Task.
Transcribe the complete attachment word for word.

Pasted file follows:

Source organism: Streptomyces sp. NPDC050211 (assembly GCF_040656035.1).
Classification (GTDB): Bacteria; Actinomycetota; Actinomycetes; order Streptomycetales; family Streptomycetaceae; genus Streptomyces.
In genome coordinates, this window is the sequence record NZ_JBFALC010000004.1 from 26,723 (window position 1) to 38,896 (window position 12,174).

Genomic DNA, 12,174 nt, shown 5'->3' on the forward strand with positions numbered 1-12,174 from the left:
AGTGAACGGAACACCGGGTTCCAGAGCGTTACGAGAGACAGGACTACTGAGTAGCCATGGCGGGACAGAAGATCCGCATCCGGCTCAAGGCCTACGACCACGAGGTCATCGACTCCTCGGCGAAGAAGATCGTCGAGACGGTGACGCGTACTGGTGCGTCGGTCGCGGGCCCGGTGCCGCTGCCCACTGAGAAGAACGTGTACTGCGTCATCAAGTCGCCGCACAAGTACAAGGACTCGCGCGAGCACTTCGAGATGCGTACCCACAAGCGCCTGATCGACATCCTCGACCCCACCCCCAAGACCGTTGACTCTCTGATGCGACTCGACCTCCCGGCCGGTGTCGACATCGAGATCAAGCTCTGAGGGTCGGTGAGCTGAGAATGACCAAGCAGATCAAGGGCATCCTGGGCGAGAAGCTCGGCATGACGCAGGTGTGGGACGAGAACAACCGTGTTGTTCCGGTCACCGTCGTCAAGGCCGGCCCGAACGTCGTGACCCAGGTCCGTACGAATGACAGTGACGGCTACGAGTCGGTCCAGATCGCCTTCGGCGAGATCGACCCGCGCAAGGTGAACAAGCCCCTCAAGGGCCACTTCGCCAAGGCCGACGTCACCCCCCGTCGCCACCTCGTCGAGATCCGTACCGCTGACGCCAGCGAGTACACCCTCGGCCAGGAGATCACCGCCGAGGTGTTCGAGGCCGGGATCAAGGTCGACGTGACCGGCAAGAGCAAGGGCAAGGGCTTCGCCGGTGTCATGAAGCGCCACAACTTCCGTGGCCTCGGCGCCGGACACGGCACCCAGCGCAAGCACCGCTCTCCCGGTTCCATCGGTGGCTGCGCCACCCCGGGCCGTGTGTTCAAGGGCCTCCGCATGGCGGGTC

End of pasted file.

Source organism: Streptomyces sp. NPDC050211 (assembly GCF_040656035.1).
Classification (GTDB): Bacteria; Actinomycetota; Actinomycetes; order Streptomycetales; family Streptomycetaceae; genus Streptomyces.
In genome coordinates, this window is the sequence record NZ_JBFALC010000004.1 from 26,723 (window position 1) to 38,896 (window position 12,174).

Genomic DNA, 12,174 nt, shown 5'->3' on the forward strand with positions numbered 1-12,174 from the left:
AGTGAACGGAACACCGGGTTCCAGAGCGTTACGAGAGACAGGACTACTGAGTAGCCATGGCGGGACAGAAGATCCGCATCCGGCTCAAGGCCTACGACCACGAGGTCATCGACTCCTCGGCGAAGAAGATCGTCGAGACGGTGACGCGTACTGGTGCGTCGGTCGCGGGCCCGGTGCCGCTGCCCACTGAGAAGAACGTGTACTGCGTCATCAAGTCGCCGCACAAGTACAAGGACTCGCGCGAGCACTTCGAGATGCGTACCCACAAGCGCCTGATCGACATCCTCGACCCCACCCCCAAGACCGTTGACTCTCTGATGCGACTCGACCTCCCGGCCGGTGTCGACATCGAGATCAAGCTCTGAGGGTCGGTGAGCTGAGAATGACCAAGCAGATCAAGGGCATCCTGGGCGAGAAGCTCGGCATGACGCAGGTGTGGGACGAGAACAACCGTGTTGTTCCGGTCACCGTCGTCAAGGCCGGCCCGAACGTCGTGACCCAGGTCCGTACGAATGACAGTGACGGCTACGAGTCGGTCCAGATCGCCTTCGGCGAGATCGACCCGCGCAAGGTGAACAAGCCCCTCAAGGGCCACTTCGCCAAGGCCGACGTCACCCCCCGTCGCCACCTCGTCGAGATCCGTACCGCTGACGCCAGCGAGTACACCCTCGGCCAGGAGATCACCGCCGAGGTGTTCGAGGCCGGGATCAAGGTCGACGTGACCGGCAAGAGCAAGGGCAAGGGCTTCGCCGGTGTCATGAAGCGCCACAACTTCCGTGGCCTCGGCGCCGGACACGGCACCCAGCGCAAGCACCGCTCTCCCGGTTCCATCGGTGGCTGCGCCACCCCGGGCCGTGTGTTCAAGGGCCTCCGCATGGCGGGTC